Why the Strasbourg decision is so relevant

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We analyze the impact of the arguments of the European Committee of Human Rights for Catalan nationalism         
Noticias (Layetania)
José A. Ruiz 29/05/2019 1671
Yesterday, the spokesperson of the Generalitat, Meritxell Budó, attended a press conference in which she gave explanations about the denial of the demand of the members of the Catalan Parliament on the alleged violation of their rights. She said "we accept the resolution of the Human Rights Committee" and added, defiantly, "We hope that the resolutions that have to come and are favorable to our cause will be accepted by the unionists..". But aside from the democratic anomaly of describing as "its cause" (of the government of Catalonia) what should only be the cause of the independence movement, the spokeswoman did not mention the true scope of the Strasbourg response. Because the response has been much worse for them than they could have expected.
What the demand to Strasbourg requested was a statement on whether the rights of parliamentarians had been violated by the suspension of the plenary session on October 9, 2017 in which Puigdemont planned to conclude the coup d'état initiated on September 6 of the same year with the approval of unconstitutional laws. Therefore, the answer that nationalism needed was "Yes, your rights have been violated, we condemn Spain", but they knew that another could come: "No. The request is rejected".
However, the latter would have occurred if the offended parliamentarians had made a brief demand, without frills and adjusted to the (their) facts. Instead they presented it with their usual adornments regarding the bases of democracy, the vote of the sovereign people of October 1, and so on. And, of course, that forced the Human Rights Court to also analyze the merits of these issues and decide on them.
And the position adopted, although it's logical and predictable, is a slap in the foundations of the argumentary of the independence movement and almost serves as a prologue to the judgments of the "procés" trial.
Because Strasbourg doesn't limit itself to ensuring that their rights have not been violated, but it unequivocally expresses the following facts:
On the claim for violation of rights
  • Interference with the applicants' right to freedom of assembly could reasonably be considered a "pressing social need".
  • The decision of the Parliament's Bureau to convene a plenary session violates the decisions taken by the Constitutional Court that pursue the objective of protecting the constitutional order.
  • The Court considers that the suspension of the plenary session had pursued, among other things, the legitimate objectives of "guaranteeing public safety", "preventing disorder" and "protecting the rights and freedoms of others".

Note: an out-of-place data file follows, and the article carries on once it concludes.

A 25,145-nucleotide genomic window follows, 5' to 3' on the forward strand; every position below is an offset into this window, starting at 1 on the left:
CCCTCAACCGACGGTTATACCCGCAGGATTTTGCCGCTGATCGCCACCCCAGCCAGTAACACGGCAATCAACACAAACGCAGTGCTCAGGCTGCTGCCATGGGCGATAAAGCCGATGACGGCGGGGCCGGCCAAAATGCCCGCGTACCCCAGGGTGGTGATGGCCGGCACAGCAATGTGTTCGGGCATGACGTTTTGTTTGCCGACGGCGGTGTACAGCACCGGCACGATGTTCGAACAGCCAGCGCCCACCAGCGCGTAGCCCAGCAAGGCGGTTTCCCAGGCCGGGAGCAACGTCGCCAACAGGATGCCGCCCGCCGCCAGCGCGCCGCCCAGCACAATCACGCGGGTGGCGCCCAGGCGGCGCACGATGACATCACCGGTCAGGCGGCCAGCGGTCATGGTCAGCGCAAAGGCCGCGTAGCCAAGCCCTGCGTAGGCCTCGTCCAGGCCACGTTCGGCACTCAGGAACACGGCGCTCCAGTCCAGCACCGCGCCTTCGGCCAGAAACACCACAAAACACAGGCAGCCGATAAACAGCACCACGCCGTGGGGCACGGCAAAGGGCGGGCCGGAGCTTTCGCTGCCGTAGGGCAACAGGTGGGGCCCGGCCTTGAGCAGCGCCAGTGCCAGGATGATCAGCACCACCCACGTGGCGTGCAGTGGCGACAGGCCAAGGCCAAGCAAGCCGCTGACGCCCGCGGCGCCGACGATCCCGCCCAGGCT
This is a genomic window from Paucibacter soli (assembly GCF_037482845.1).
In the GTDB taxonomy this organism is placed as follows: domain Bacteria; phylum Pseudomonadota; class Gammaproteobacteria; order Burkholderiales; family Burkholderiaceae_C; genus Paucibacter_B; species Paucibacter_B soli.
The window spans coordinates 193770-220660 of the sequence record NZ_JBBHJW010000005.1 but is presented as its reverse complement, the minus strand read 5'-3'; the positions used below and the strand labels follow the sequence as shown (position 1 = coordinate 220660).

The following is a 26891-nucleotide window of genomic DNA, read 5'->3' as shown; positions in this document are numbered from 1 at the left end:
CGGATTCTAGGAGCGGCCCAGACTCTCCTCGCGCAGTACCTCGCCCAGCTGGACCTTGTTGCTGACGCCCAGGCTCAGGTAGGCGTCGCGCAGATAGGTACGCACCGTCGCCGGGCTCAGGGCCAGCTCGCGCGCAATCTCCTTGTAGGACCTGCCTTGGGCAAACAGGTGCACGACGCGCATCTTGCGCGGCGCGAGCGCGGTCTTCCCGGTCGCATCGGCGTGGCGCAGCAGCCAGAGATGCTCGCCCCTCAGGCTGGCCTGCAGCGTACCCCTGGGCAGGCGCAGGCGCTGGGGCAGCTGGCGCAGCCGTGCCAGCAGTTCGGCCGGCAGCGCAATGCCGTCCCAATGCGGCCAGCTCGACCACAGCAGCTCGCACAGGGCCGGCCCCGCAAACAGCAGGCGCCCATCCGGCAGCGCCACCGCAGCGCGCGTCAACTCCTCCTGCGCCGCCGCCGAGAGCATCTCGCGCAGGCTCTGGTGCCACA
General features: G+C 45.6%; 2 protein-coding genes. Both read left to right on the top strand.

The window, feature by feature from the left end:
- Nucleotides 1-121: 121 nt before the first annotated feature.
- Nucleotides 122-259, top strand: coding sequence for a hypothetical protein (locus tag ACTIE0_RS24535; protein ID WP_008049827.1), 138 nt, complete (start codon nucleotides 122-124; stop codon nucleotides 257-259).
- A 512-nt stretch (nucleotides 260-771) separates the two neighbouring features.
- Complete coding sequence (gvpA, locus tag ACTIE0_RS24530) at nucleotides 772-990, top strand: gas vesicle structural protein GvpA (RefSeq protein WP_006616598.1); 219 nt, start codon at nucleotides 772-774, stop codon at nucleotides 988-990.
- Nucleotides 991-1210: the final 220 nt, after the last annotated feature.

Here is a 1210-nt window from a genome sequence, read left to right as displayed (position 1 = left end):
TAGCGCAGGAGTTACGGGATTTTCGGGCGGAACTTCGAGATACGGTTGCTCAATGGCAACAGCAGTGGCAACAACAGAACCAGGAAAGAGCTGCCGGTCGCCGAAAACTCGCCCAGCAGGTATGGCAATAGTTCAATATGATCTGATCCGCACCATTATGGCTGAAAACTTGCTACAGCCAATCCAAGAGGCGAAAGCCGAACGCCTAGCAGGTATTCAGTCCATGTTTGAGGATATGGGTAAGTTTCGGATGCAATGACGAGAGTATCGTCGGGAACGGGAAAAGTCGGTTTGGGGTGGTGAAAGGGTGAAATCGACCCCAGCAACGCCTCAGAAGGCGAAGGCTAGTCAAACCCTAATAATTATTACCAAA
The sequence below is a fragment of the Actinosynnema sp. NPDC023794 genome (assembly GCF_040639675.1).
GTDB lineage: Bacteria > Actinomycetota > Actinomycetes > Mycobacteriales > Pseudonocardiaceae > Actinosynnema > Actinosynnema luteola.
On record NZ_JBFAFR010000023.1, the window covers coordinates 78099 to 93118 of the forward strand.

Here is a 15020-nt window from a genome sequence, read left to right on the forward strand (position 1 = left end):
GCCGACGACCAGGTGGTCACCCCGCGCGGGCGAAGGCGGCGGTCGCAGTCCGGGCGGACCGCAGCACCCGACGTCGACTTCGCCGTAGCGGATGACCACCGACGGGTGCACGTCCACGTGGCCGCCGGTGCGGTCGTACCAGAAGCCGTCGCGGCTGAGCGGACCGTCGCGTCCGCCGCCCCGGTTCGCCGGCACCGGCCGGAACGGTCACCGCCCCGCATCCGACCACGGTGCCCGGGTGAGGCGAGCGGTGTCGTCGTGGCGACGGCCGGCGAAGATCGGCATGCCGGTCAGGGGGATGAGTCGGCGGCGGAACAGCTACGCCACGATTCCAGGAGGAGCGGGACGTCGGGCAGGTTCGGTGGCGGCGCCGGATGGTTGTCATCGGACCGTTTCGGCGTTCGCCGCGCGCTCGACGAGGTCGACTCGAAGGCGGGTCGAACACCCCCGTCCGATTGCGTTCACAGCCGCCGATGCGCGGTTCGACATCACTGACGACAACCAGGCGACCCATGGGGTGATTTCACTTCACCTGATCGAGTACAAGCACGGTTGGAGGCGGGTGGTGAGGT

• By adopting a suspension order, therefore, the Constitutional Court had endeavored to ensure compliance with its own decisions. That suspension seems justified because, as the Court pointed out, the constitutional courts were empowered to take the necessary measures to guarantee compliance with their judgments.
  • The Court concluded that the interference in the plaintiffs' right to freedom of assembly ... was "necessary in a democratic society".
  • The Court agreed with the Constitutional Court that a political party could campaign for a change in the legislation or constitutional structures of the State, provided that it used legal means, but it's necessary to avoid situations in which parliamentarians representing a minority could not fulfill their duties.
About the referendum on October 1
  • On October 1, 2017 an unauthorized referendum was held to decide on the secession of Catalonia from Spanish territory.
  • The Court noted that for a case involving referendums to be within the scope of Article 3 of Protocol No. 1, the process in question had to be carried out under legal conditions to guarantee the free expression of popular opinion in the election of legislature.
  • The Court considered that these conditions had not been met in the present case. The plenary session of the Parliament had been convened in compliance with a law that had been suspended by the Constitutional Court and therefore has been temporarily inapplicable. Therefore, the decision taken by the Parliament's Bureau was due to a manifest lack of compliance with the decisions issued by the Constitutional Court aimed at protecting the constitutional order.
  • The European Court of Human Rights has unanimously declared that the request is inadmissible.
  • The decision is final. (In other words, unappealable).
This is the point. The Strasbourg court has not only declared that the rights of the parliamentarians were not violated that day, but it has deployed a whole argument that exposes the antidemocratic behavior of the independentist parliamentarians, an argument unanimously ratified by seven judges from different countries, and that Strasbourg will not contradict in its subsequent sentences, but will serve as the basis for many of them.

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